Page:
Limietberg Nature Reserve
Limietberg is a pristine nature reserve tucked away in the Du Toitskloof Mountains, near Paarl. The reserve stretches from Franschhoek in the south, eastwards towards Groot Drakenstein, and northwards as far as Voëlvlei Dam and is a World Heritage Site.
Kogelberg Nature Reserve
Considered by many to be the most beautiful of CapeNature’s protected areas, Kogelberg Nature Reserve earns that reputation largely to the fact that it occupies an area with minimal human interference. Its exceptional diversity and quality of fynbos means it is considered the heart of the Cape Floral Kingdom. The reserve presents perhaps the finest example of mountain fynbos in the Western Cape and is a world-renowned World Heritage Site.
Assegaaibosch Nature Reserve
Assegaaibosch is a small nature reserve in the Jonkershoek valley. It is about 9km from Stellenbosch, and 204 hectares in size. The reserve lies next to the Eerste River, which forms the northern boundary and extends up the north-eastern slope of Stellenbosch Mountain.
Central Landscape ecology
The vegetation of Landscape Central falls within the Core Cape Subregion (previously termed the Cape Floristic Region), which is the smallest of the world’s six floral kingdoms. It is internationally renowned for its especially rich flora, containing an estimated 9 383 species of vascular plants of which almost 69% are endemic (restricted to the region). This makes it one of the richest regions in the world in terms of botanical diversity, apart from some Neotropical areas.
The remarkable floral diversity of this landscape is evident from the distribution patterns of a sample of 1 936 plant taxa from plant families and genera that are characteristic of the Cape flora, such as Proteaceae, Ericaceae, Restionaceae and Bruniaceae. The highest percentage occurrence of these taxa per quarter degree square (20% to 26%) is found in Landscape Central.
Landscape Central conservation programmes
The indigenous cut flower industry in South Africa include both farmed (cultivated) and wild-harvested flowers. The flowers are sold locally, as well as exported internationally, with the most popular species for the industry including proteas (including the king protea and the bearded protea), Leucadendrons, Serurias (such as the blushing bride) and Leucospermums (pincushions).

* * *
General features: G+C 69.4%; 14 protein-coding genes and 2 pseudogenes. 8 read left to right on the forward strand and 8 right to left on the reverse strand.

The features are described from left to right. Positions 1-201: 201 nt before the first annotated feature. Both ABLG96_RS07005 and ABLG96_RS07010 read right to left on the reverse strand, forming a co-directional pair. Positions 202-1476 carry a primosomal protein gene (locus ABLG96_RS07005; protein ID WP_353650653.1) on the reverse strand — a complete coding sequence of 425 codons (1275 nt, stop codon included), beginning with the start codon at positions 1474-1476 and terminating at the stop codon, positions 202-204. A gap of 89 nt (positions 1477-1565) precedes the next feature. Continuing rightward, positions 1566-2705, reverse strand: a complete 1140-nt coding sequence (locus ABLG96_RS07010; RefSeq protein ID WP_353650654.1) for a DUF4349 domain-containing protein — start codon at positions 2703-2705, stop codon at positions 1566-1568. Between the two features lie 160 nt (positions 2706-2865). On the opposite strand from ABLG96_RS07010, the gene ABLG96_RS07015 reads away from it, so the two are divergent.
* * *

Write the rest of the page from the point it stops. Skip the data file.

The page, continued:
Other fynbos plants such as the Brunias, Berzelias, Phylica and Ericas are often used as fillers in bouquets. Unfortunately not all those who trade in fynbos flowers obtain their stocks legally; there is still a very high number of these plants that are illegally harvested from state land, including nature reserves.
Illegal harvesters indiscriminately harvest excessive amounts of flower heads, often destroying entire plants and populations. This has a major impact on the plant’s ability to reproduce and leads to a decline in these plant families, not to mention the knock-on effect on all the insects and animals that rely on the plants for food and shelter.
Conservation staff have to conduct regular permit inspections and patrols and undertake anti-poaching operations to prevent illegal harvesting and to ensure that permit holders undertake harvesting activities in a manner that is sustainable.
Celebrating gender equality in conservation
There is a number of women working at CapeNature in so-called non-conventional roles. The entity is known for creating an enabling environment where women employees can thrive and progress.
Monitoring of the critically endangered Geometric tortoise
The geometric tortoise occurs only in the low-lying renosterveld shrublands of the Swartland, Upper Breede River Valley and Ceres Valley.
Rough moss frog
The rough moss frog occurs at a single locality on the southern slopes of the Klein Swartberg Mountain. The main threats to this species are invasive alien plants and too-frequent fires.